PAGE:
Building Flexibility into the Estate Plan Formula Clauses: Coming Full Circle
Power of Appointment Credit Shelter Trust – “A Final Bite at the Apple” or “Maybe not Ready for Prime Time.”
With the increase of the applicable exclusion amount to $5.43 million in 2015, and the enactment of portability, on the
surface it appears reasonable to abandon the traditional marital/credit shelter trust design in favor of a portability type
estate plan, which could involve either an outright transfer to the surviving spouse or a QTIP marital trust design as
discussed above. However, each plan has its pros and cons.
Outright Transfer to Surviving Spouse (Tenants by the Entireties):
Where husband and wife hold property as tenants by the entireties, this offers the couple maximum asset protection while both are alive, as well as a second step up in basis at the death of the surviving spouse. The downside to this arrangement is that at the death of the first spouse, all the assets are exposed to the creditors of the surviving spouse, and depending on the size of the combined estates, a “portability election” may still be required to preserve the DSUE amount.
QTIP Marital Trust:
With this approach, at the death of the first spouse, his or her assets pour into a QTIP trust for the benefit of the surviving spouse. The advantage of this arrangement is that assets held in the QTIP trust are exempt from the creditors of the surviving spouse and receive a second step up in basis at the death of the surviving spouse. The disadvantage to this plan is that an estate tax return is required to be filed to make the QTIP election, and like an outright transfer, income is taxed to the surviving spouse.
Credit Shelter Trust:
Although the present sentiment appears to have shifted toward a “portability type plan,” the simplicity and flexibility of the traditional credit shelter trust may still appeal to many couples. With a credit shelter trust:
- There is no need to file an estate tax return if the decedent’s estate does not exceed his or her remaining applicable exclusion amount.
- The surviving spouse may serve as sole trustee or co-trustee.
- Income may be distributed among the spouse and children to reduce current income taxes, as well as future estate taxes at the death of the surviving spouse.
- The original stepped up basis is preserved at the death of the surviving spouse, should the property decrease in value after the death of the first spouse.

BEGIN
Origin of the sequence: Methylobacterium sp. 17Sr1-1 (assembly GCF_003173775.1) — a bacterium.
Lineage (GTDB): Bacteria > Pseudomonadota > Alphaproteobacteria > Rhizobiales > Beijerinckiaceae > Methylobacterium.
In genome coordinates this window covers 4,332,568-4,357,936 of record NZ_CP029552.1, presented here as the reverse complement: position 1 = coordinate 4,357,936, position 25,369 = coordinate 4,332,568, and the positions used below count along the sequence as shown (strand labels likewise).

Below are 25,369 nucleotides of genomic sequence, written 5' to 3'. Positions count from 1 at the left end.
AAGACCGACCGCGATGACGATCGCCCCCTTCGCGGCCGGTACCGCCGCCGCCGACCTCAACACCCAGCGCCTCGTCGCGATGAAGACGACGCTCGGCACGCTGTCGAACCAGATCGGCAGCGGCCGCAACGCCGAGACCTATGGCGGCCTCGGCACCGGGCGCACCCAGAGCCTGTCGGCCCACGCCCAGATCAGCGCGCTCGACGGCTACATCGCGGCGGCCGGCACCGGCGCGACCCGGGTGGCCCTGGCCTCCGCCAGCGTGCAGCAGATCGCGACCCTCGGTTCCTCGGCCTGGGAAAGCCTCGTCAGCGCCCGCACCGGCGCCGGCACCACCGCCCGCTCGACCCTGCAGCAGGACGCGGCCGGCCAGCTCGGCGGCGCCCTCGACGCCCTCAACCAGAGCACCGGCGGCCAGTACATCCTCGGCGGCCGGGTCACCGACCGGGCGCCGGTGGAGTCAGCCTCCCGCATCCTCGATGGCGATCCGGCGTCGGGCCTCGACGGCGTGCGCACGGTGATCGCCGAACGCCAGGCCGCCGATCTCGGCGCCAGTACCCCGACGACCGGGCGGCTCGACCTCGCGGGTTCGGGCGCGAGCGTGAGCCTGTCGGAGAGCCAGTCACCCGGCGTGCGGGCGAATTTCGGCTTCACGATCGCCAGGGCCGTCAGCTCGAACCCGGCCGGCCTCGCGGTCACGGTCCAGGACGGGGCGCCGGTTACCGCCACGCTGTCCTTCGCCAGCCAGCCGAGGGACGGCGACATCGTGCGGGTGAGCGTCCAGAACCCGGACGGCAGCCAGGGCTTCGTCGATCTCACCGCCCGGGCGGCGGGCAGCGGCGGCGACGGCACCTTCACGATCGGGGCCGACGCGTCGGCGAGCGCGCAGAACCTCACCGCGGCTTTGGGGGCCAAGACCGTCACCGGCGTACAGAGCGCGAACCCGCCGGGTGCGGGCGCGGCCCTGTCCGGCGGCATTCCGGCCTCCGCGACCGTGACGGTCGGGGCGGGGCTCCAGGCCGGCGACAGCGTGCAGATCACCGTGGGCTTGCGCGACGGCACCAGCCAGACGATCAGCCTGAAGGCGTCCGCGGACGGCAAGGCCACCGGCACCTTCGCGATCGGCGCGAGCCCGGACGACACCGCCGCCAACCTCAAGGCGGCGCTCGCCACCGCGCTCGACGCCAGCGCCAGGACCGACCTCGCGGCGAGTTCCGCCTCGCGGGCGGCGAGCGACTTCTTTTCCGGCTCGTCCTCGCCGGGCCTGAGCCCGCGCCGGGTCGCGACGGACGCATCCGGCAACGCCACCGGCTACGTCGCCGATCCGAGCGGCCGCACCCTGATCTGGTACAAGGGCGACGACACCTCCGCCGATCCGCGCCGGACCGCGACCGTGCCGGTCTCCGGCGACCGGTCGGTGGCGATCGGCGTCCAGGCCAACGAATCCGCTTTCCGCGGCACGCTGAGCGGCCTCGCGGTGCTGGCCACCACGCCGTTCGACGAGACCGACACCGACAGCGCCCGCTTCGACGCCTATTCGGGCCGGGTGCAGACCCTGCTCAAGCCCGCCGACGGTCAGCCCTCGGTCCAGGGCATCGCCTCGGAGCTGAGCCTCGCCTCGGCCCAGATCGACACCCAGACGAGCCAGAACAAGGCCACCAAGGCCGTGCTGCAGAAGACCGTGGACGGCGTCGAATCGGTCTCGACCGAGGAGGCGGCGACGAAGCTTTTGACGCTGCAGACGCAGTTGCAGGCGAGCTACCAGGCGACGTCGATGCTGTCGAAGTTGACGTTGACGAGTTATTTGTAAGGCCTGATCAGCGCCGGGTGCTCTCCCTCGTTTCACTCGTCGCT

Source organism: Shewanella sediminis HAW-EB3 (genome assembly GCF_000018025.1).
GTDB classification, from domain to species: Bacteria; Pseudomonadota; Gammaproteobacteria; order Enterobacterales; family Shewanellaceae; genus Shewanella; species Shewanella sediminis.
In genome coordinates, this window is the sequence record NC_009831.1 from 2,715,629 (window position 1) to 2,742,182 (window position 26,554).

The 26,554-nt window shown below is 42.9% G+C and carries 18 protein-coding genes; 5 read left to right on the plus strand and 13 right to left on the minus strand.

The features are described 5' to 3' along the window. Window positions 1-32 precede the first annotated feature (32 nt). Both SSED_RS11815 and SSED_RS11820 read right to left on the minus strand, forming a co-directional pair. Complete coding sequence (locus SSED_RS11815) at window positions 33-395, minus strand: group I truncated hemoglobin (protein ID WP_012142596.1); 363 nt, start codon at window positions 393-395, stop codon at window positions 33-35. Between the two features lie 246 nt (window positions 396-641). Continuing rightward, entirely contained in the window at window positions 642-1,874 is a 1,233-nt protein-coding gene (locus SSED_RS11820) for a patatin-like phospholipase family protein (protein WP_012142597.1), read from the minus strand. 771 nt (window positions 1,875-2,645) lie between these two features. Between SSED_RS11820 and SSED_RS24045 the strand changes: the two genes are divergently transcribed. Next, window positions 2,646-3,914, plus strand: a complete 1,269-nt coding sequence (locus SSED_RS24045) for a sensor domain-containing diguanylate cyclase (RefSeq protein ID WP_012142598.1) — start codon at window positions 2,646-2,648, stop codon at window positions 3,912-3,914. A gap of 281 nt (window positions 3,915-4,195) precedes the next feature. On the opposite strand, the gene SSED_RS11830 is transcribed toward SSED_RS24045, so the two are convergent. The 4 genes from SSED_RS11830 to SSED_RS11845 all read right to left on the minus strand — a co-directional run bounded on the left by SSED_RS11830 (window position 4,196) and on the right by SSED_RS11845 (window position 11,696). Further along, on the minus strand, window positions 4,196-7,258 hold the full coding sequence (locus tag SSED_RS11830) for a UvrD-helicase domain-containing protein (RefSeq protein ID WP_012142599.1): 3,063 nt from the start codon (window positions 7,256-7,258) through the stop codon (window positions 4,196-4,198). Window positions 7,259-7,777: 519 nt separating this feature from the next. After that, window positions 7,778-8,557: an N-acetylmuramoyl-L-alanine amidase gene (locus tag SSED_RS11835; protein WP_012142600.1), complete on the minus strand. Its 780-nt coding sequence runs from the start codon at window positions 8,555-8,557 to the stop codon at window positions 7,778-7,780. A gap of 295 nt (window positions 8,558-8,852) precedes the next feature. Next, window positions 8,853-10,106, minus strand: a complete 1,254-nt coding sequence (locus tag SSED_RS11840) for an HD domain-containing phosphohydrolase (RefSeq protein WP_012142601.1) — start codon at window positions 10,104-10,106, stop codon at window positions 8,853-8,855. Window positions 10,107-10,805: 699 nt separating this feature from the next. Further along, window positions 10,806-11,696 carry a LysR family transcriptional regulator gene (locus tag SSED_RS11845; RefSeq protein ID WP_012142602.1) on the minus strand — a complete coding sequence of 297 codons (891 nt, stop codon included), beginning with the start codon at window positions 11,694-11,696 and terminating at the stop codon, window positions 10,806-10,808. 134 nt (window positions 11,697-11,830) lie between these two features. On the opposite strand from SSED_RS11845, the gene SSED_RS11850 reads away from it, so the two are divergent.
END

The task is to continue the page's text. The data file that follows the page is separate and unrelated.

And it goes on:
- For couples with combined estates close to $10.86 million, any future appreciation of assets held in the credit shelter trust will not be included in the estate of the surviving spouse.
- Assets held in the credit shelter trust are exempt from the creditors of the surviving spouse.
Downside to the Credit Shelter
The main downside to the credit shelter trust is that there is no second step up in basis on appreciated assets at the death of the surviving spouse. This may or may not be of concern to the family, depending on the type of assets placed in the trust and whether they are managed to produce annual income or growth in the portfolio.
Power of Appointment Credit Shelter Trust:
Over the last five years, the higher applicable exclusion amount has significantly decreased the number of taxable estates and increased the number of instances where the value of the surviving spouse’s estate is well below his or her remaining applicable exclusion amount.
In this situation, a number of authors have proposed various alternatives to assure assets held in the credit shelter trust receive a second step up in basis, but not a step down in basis, at the death of the surviving spouse. In effect, it’s the best of all words! Some of the more workable proposals include:
- Giving an independent trustee discretion to distribute assets from the credit shelter trust to the surviving spouse. This approach allows the trustee to distribute appreciated assets to the surviving spouse while retaining depreciated assets in the trust to prevent a step down in basis.
- Giving an independent trustee or trust protector the authority to grant the surviving spouse a general power of appointment over specific appreciated assets held in the trust.(1), (3)
The drawback to these approaches is that the independent trustee may fail to act, the surviving spouse may die unexpectedly, or the surviving spouse may have creditors.
Two of the more problematic approaches include:
- Giving the surviving spouse a contingent general power of appointment.
- Giving the surviving spouse a limited power of appointment over trust assets that the spouse can exercise in such a way as to trigger the Delaware Tax Trap under Section 2041(a)(2) of the Code.
Need more information on building flexibility into your Estate Planning? Whether you are planning for yourself or a family member, The Elder Law Center of Mondschein and Mondschein, P.A. is here for you. Please contact us using this online form here, or call our office at 305.274.0955 to schedule a free phone consultation.
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(1) Edwin P. Morrow, III, The Optimal Basis Increase and Income Tax Efficiency Trust (2013), page 10
(2) Barbara A. Sloan, Spousal Transfers – During Life, at Death and Beyond, Chapter 12, pages
39-63, 47th Annual Heckerling Institute on Estate Planning, January, 2013
(3) Howard M. Zaritsky and Lester Law, Basis-Banal? Basic? Benign? Bewildering?, Fundamentals Program Materials, Chapter 1, pages 75-94, 49th Annual Heckerling Institute on Estate Planning, January, 2015